Apple launched a film and TV streaming service on Monday, going head-to-head with Netflix. Netflix executives laughed off the threat, joking that Apple is “very late to the game.”
True, Apple is late. Netflix has a decade-long head-start and even Amazon jumped on the trend in 2011. But it doesn’t matter how late Apple gets into the game, it always destroys the competition in a matter of years.
Think Apple has lost all direction and creativity? Think again. Here’s why Apple could make Netflix obsolete.
People love to credit Apple for giving birth to new technology: the iPhone, iPad, MacBook, iPod. But Apple didn’t invent any of these revolutionary products.
The iPhone wasn’t the first smartphone on the market. Not even close. IBM launched a smartphone in 1992 – fifteen years(!) before the iPhone went on sale. Even Blackberry beat Apple to the market by five years. Where are these products now?
Microsoft introduced the personal computer years before Apple and commanded a 90 percent market share. Microsoft also launched a tablet ten years before the iPad. And the first MP3 player hit the stands in 1997, four years before the iPod.
Apple is never the first to market, but it always beats the competition eventually.
When Apple launched Apple Music in 2015, we saw the same alarming think-pieces. The Verge claimed “Apple waited too long to get into music streaming.” But it only took Apple three years to overtake Spotify in the US.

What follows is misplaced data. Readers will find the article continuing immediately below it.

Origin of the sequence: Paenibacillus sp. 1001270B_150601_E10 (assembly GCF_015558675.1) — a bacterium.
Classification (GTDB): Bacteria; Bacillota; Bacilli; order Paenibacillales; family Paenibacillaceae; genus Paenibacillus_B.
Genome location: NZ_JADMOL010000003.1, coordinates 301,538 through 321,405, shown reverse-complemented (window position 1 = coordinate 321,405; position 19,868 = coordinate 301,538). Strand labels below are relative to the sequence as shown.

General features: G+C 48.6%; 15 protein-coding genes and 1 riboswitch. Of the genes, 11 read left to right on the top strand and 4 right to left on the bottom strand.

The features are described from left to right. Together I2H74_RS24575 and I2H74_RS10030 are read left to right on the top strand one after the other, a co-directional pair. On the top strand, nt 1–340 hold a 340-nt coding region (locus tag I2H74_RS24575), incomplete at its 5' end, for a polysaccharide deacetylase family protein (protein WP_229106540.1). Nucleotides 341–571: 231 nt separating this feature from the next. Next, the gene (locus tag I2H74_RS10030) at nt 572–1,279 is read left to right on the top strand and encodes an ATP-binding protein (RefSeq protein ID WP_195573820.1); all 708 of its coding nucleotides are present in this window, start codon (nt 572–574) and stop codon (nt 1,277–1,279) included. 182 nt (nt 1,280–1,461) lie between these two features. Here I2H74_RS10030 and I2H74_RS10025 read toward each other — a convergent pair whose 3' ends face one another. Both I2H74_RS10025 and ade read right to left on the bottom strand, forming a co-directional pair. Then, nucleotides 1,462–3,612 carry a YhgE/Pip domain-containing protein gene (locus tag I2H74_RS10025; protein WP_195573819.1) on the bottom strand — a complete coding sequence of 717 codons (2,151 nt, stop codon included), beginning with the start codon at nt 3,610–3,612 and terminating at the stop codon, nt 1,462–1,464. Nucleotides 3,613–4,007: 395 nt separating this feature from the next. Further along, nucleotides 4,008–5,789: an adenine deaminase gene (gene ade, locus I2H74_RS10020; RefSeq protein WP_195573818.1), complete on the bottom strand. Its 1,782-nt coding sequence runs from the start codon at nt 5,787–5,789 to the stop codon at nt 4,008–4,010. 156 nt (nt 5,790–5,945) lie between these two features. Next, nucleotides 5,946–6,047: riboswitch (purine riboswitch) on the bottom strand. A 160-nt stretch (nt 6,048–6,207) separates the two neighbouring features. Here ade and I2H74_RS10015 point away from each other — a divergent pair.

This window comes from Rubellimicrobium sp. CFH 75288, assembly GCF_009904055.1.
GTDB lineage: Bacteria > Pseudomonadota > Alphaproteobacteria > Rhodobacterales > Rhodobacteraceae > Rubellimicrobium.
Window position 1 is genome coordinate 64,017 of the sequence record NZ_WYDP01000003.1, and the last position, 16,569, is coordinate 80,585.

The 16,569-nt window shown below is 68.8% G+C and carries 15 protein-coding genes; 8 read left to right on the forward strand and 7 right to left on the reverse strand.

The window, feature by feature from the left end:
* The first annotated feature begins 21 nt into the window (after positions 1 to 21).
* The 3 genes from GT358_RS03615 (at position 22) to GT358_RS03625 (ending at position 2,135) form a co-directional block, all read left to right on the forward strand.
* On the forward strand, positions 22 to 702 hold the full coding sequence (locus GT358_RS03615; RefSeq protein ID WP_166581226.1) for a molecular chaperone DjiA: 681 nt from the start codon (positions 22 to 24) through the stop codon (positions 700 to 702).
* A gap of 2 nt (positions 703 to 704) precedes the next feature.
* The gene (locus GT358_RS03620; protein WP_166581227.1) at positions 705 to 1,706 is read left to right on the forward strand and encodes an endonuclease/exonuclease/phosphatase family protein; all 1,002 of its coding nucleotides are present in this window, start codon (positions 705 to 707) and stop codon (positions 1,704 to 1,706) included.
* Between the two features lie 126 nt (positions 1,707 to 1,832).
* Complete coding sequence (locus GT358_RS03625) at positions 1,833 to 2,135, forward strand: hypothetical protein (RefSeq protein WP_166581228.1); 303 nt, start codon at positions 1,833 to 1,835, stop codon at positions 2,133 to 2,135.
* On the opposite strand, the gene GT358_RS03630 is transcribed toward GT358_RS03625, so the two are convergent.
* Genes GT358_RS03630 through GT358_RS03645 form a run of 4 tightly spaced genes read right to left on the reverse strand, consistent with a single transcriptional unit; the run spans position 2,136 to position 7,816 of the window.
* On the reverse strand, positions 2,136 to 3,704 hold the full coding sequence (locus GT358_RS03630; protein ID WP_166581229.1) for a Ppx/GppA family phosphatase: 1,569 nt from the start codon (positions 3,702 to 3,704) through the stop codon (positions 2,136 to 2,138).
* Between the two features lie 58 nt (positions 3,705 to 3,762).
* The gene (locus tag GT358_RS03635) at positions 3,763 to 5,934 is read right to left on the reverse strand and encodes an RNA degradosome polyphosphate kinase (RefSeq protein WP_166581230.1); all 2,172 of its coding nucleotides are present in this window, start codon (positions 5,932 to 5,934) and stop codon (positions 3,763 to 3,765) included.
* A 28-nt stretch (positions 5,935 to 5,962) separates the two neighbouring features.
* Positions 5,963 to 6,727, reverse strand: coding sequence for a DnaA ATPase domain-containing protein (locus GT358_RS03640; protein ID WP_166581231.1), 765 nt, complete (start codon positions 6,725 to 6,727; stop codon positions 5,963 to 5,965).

Startups like Spotify and Netflix might have a first-mover advantage, but Apple is the biggest company on the planet. That comes with immense power (and money) to leapfrog the early leaders.
When Apple’s streaming service is live, it can instantly push it to over a billion devices worldwide.
Apple needs just 10% of those devices to subscribe to Apple’s new streaming service and it will equal Netflix instantly. Apple doesn’t need a huge marketing campaign, it just needs a push notification.
Apple has a whopping $257 billion in cash reserves (enough to buy Netflix outright). To put things into perspective, Netflix’s free cash flow is negative $1.3 billion.
Apple is currently spending a meager $2 billion on original content for its streaming service, which is dwarfed by Netflix’s $15 billion. Apple only needs to turn on the tap and it could eclipse Netflix’s spending power.
As CCN.com reported, Apple’s services business is expected to pull in more than $50 billion by 2020. With iPhone sales slowing down, Apple is shifting its focus to services (App Store, Apple Music, and the new streaming service).
By packaging together lots of services, Apple could also undercut Netflix’s rising subscription fees.
It’s easy to criticize Apple for being late to the party, but they are obviously taking their time to get it right. Steve Jobs claimed he had “cracked” TV before he died. And Tim Cook said: “This is an area of intense interest,” back in 2012. “We are going to keep pulling the string and see where this takes us.”
Now it’s ready and Tim Cook is about to put the weight of a trillion-dollar company behind streaming. Netflix execs shouldn’t be complacent. They should be terrified.
Apple’s live-stream of the event can be found here.